So, I wrote this a few months ago, but had some netbook isssues, so I haven’t been able to post. But, I think it still applies.
I’m feeling a little divided. Today my kids and I got into trouble with another mom. We were at a party doing some mini-golf. Now, my kids have never tried mini-golf before. And it was after *several* sodas and a bunch of cookies. So, they were a little all over the place. They were very excited and were definitely learning as we went. We came to a hole that required them to not only hit the ball straight up a hill, but also required that they time it so that the mouth of the house would be open. This would be a doable task for some kids. My kids are not in that catergory. So, we let them have at it… There were a couple golfers in front of us but we thought there was no way that they’d ever make it to where the other golfers were. Well, lo and behold, our little Bean made it.
As we move onto the next hole, the mom in front of us came and told us that her child has special needs and takes golf very seriously and that we basically needed to back off.
So, here’s where the division comes in.
I genuinely feel bad for that mom. I feel bad for a kiddo who can’t handle having his game of golf interrupted. (By the way, I feel like each time I type golf I should really type “golf” because is mini-golf really golf?) I am reading a book right now about a child with autism and the same situation is described.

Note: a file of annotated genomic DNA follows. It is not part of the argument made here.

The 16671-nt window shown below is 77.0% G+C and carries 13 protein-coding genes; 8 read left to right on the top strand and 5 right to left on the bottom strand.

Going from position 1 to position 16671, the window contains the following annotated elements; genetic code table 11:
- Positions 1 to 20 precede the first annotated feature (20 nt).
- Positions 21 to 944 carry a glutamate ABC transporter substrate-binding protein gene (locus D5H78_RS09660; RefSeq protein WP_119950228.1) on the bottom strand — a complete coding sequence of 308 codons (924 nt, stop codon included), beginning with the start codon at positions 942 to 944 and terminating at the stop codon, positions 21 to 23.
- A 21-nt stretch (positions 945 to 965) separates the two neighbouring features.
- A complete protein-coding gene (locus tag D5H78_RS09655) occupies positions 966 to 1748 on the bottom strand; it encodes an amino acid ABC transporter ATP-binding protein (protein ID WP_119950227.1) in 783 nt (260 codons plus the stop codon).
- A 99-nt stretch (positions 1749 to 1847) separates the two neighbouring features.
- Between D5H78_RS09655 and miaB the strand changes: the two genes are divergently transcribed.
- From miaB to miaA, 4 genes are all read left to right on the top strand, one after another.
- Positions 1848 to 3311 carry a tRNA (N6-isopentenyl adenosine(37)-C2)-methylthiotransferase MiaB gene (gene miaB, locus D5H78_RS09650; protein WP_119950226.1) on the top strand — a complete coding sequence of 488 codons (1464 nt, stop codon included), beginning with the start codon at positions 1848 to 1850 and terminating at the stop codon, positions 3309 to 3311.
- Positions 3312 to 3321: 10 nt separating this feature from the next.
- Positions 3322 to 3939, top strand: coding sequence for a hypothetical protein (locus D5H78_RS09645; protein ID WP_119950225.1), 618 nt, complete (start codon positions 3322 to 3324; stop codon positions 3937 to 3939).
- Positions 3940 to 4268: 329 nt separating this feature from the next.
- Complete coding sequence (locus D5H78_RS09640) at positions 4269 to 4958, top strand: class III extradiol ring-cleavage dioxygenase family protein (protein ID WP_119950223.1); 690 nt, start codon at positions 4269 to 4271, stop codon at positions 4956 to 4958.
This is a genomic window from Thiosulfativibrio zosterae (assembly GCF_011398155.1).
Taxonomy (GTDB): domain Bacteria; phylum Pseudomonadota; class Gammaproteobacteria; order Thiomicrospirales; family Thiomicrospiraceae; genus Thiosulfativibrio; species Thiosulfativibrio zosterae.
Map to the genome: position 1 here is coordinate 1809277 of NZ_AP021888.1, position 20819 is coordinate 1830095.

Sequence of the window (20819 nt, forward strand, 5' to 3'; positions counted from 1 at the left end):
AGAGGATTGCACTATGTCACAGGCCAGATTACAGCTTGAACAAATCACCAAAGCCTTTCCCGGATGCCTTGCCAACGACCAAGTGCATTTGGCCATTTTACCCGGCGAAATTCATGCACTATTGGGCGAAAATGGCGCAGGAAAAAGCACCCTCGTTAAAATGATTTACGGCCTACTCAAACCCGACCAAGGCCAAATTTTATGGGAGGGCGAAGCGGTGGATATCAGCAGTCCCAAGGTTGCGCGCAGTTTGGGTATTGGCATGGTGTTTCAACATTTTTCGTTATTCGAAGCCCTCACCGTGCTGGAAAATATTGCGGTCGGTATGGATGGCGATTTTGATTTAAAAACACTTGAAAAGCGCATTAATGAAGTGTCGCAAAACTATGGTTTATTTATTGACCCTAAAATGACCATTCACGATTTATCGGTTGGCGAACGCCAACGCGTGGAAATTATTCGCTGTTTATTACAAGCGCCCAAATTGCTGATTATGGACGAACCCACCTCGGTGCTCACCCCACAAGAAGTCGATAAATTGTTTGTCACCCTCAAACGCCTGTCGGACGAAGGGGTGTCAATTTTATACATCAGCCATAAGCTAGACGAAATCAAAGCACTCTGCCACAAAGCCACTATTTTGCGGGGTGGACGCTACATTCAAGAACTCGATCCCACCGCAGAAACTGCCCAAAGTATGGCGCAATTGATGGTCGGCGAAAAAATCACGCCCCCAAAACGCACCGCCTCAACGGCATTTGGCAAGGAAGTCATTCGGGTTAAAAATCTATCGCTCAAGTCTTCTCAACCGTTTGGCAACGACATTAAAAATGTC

I was also at a party with a ton of foster and adopted families. And there were a bunch of special needs kids and adults at the party with us. For the love of all, I flippin’ teach a class for parents who want to parent these very special individuals. I like to think that I *get* it.
So, that’s the other side. I get it. I know that kids have struggles. Every.single.kiddo has something that’s difficult. There are some who have a hard time with math, some who can’t balance (try riding a bike?!?), some who will have very crooked teeth, some who have vision issues, or hearing… The list could go on and on.
And I think as a parent, you have to make the choice how you’ll handle that. You can insulate your child. You can never take them to uncomfortable situations.. You can label them with their can’ts.
I am a little annoyed with the mom we encountered today. I don’t think that my kids were doing anything wrong. They were being kids. I understand that she wanted to protect her child. But, I feel like I should have protected mine by telling her to bugger off. J Well, I don’t know if I would have gone that far. But, I think that trying to build a bubble around a child is silly. If our kids don’t learn how to cope with the world as children, when will they learn? If we aren’t there to guide them and teach them and work with them when they are young, how will they grow?
When I describe the behaviors that my kids have I’m often told that they’re “typical foster” behaviors. And that is true. *But*, that doesn’t mean that we don’t have to work our way through them. My children cannot go through life saying, “I was a foster child, I don’t have to abide by your rules.” Well,I guess they could. I don’t think they’d succeed at much though. The fact is that I’m not raising foster kids. I’m raising tomorrow’s adults. Maybe that sounds grandiose, but it’s my job and I’m working my hardest at it.
So, to the grouchy lady, “By protecting your son from my kids, you’re really hindering his ability to grow. That’s your choice, he’s yours, but kindly don’t ruin our fun next time!”